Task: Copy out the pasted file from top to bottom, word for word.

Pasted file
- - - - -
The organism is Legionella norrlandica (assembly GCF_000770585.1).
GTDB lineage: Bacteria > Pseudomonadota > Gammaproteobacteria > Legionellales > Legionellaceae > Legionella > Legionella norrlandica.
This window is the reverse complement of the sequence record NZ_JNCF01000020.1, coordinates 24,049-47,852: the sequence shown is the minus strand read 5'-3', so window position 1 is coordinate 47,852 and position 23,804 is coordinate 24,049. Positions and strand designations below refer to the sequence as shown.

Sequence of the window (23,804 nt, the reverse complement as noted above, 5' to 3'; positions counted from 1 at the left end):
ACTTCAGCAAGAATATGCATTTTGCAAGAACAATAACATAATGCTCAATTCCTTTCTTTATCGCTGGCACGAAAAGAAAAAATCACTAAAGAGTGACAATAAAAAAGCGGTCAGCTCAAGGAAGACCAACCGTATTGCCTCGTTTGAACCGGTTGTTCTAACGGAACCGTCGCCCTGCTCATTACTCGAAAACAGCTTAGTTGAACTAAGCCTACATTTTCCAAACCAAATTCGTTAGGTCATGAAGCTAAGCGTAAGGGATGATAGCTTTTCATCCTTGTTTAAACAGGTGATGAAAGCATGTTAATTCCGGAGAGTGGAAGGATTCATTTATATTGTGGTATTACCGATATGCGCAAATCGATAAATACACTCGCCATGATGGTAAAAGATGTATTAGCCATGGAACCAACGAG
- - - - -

The organism is Legionella norrlandica (assembly GCF_000770585.1).
GTDB lineage: Bacteria > Pseudomonadota > Gammaproteobacteria > Legionellales > Legionellaceae > Legionella > Legionella norrlandica.
This window is the reverse complement of the sequence record NZ_JNCF01000020.1, coordinates 24,049-47,852: the sequence shown is the minus strand read 5'-3', so window position 1 is coordinate 47,852 and position 23,804 is coordinate 24,049. Positions and strand designations below refer to the sequence as shown.

Sequence of the window (23,804 nt, the reverse complement as noted above, 5' to 3'; positions counted from 1 at the left end):
ACTTCAGCAAGAATATGCATTTTGCAAGAACAATAACATAATGCTCAATTCCTTTCTTTATCGCTGGCACGAAAAGAAAAAATCACTAAAGAGTGACAATAAAAAAGCGGTCAGCTCAAGGAAGACCAACCGTATTGCCTCGTTTGAACCGGTTGTTCTAACGGAACCGTCGCCCTGCTCATTACTCGAAAACAGCTTAGTTGAACTAAGCCTACATTTTCCAAACCAAATTCGTTAGGTCATGAAGCTAAGCGTAAGGGATGATAGCTTTTCATCCTTGTTTAAACAGGTGATGAAAGCATGTTAATTCCGGAGAGTGGAAGGATTCATTTATATTGTGGTATTACCGATATGCGCAAATCGATAAATACACTCGCCATGATGGTAAAAGATGTATTAGCCATGGAACCAACGAG